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How Much Of FLSmidth & Co. A/S (CPH:FLS) Do Institutions Own?

Simply Wall St

A look at the shareholders of FLSmidth & Co. A/S (CPH:FLS) can tell us which group is most powerful. Insiders often own a large chunk of younger, smaller, companies while huge companies tend to have institutions as shareholders. Companies that used to be publicly owned tend to have lower insider ownership.

FLSmidth has a market capitalization of ø16b, so we would expect some institutional investors to have noticed the stock. Our analysis of the ownership of the company, below, shows that institutional investors have bought into the company. We can zoom in on the different ownership groups, to learn more about FLS.

See our latest analysis for FLSmidth

CPSE:FLS Ownership Summary, April 21st 2019

What Does The Institutional Ownership Tell Us About FLSmidth?

Institutional investors commonly compare their own returns to the returns of a commonly followed index. So they generally do consider buying larger companies that are included in the relevant benchmark index.

We can see that FLSmidth does have institutional investors; and they hold 32% of the stock. This suggests some credibility amongst professional investors. But we can't rely on that fact alone, since institutions make bad investments sometimes, just like everyone does. If multiple institutions change their view on a stock at the same time, you could see the share price drop fast. It's therefore worth looking at FLSmidth's earnings history, below. Of course, the future is what really matters.

CPSE:FLS Income Statement, April 21st 2019

Hedge funds don't have many shares in FLSmidth. There are plenty of analysts covering the stock, so it might be worth seeing what they are forecasting, too.

Insider Ownership Of FLSmidth

The definition of company insiders can be subjective, and does vary between jurisdictions. Our data reflects individual insiders, capturing board members at the very least. Management ultimately answers to the board. However, it is not uncommon for managers to be executive board members, especially if they are a founder or the CEO.

I generally consider insider ownership to be a good thing. However, on some occasions it makes it more difficult for other shareholders to hold the board accountable for decisions.

Our data suggests that insiders own under 1% of FLSmidth & Co. A/S in their own names. It is a pretty big company, so it would be possible for board members to own a meaningful interest in the company, without owning much of a proportional interest. In this case, they own around ø11m worth of shares (at current prices). It is always good to see at least some insider ownership, but it might be worth checking if those insiders have been selling.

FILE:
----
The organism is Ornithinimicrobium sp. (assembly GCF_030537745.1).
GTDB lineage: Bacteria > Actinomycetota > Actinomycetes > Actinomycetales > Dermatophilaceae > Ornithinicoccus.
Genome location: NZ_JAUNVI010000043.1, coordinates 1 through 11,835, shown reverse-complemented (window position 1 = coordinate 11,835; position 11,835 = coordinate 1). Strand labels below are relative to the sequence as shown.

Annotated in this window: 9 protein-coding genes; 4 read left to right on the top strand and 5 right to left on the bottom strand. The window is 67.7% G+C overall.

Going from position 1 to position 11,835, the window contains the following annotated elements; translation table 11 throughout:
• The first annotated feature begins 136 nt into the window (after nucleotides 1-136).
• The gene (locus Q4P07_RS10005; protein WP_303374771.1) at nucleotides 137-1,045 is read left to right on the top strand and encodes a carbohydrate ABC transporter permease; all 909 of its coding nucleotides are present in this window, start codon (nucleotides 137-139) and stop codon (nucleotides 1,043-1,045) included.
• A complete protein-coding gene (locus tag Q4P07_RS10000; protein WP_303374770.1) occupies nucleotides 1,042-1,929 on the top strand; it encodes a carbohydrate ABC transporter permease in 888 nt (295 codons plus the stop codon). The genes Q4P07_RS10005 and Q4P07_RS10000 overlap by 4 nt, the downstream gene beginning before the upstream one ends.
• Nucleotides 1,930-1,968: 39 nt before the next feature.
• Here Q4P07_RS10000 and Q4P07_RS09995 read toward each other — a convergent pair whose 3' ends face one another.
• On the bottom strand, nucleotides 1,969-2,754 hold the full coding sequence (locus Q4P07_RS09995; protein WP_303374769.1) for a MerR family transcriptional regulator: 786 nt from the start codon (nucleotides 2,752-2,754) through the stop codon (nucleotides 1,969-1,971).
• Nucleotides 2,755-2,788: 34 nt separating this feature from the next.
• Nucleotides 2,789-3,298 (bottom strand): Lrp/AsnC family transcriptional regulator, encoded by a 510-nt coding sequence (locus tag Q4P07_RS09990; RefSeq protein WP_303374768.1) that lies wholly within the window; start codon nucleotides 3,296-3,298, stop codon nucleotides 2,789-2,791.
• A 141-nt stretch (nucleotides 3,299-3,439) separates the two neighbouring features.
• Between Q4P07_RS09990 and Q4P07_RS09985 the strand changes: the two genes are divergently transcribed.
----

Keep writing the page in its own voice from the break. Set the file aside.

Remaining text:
General Public Ownership

The general public, mostly retail investors, hold a substantial 58% stake in FLS, suggesting it is a fairly popular stock. With this size of ownership, retail investors can collectively play a role in decisions that affect shareholder returns, such as dividend policies and the appointment of directors. They can also exercise the power to decline an acquisition or merger that may not improve profitability.

Private Equity Ownership

With an ownership of 10.0%, private equity firms are in a position to play a role in shaping corporate strategy with a focus on value creation. Some might like this, because private equity are sometimes activists who hold management accountable. But other times, private equity is selling out, having taking the company public.

Next Steps:

It's always worth thinking about the different groups who own shares in a company. But to understand FLSmidth better, we need to consider many other factors.

I like to dive deeper into how a company has performed in the past. You can find historic revenue and earnings in this detailed graph.

If you are like me, you may want to think about whether this company will grow or shrink. Luckily, you can check this free report showing analyst forecasts for its future.

NB: Figures in this article are calculated using data from the last twelve months, which refer to the 12-month period ending on the last date of the month the financial statement is dated. This may not be consistent with full year annual report figures.

We aim to bring you long-term focused research analysis driven by fundamental data. Note that our analysis may not factor in the latest price-sensitive company announcements or qualitative material.

If you spot an error that warrants correction, please contact the editor at editorial-team@simplywallst.com. This article by Simply Wall St is general in nature. It does not constitute a recommendation to buy or sell any stock, and does not take account of your objectives, or your financial situation. Simply Wall St has no position in the stocks mentioned. Thank you for reading.